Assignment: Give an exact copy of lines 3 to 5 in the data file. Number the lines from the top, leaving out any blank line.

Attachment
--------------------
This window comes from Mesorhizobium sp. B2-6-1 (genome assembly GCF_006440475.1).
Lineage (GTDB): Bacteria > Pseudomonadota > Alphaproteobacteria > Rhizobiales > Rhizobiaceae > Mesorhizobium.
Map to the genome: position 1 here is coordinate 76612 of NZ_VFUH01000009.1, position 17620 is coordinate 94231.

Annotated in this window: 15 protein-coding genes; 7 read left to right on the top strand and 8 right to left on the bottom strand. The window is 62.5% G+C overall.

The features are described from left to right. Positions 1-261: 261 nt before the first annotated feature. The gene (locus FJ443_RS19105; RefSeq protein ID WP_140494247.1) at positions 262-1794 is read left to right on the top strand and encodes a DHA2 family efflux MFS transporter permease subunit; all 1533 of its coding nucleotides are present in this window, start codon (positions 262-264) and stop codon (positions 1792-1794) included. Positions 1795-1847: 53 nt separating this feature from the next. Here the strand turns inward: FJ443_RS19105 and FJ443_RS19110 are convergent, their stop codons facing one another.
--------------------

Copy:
Map to the genome: position 1 here is coordinate 76612 of NZ_VFUH01000009.1, position 17620 is coordinate 94231.

Annotated in this window: 15 protein-coding genes; 7 read left to right on the top strand and 8 right to left on the bottom strand. The window is 62.5% G+C overall.

The features are described from left to right. Positions 1-261: 261 nt before the first annotated feature. The gene (locus FJ443_RS19105; RefSeq protein ID WP_140494247.1) at positions 262-1794 is read left to right on the top strand and encodes a DHA2 family efflux MFS transporter permease subunit; all 1533 of its coding nucleotides are present in this window, start codon (positions 262-264) and stop codon (positions 1792-1794) included. Positions 1795-1847: 53 nt separating this feature from the next. Here the strand turns inward: FJ443_RS19105 and FJ443_RS19110 are convergent, their stop codons facing one another.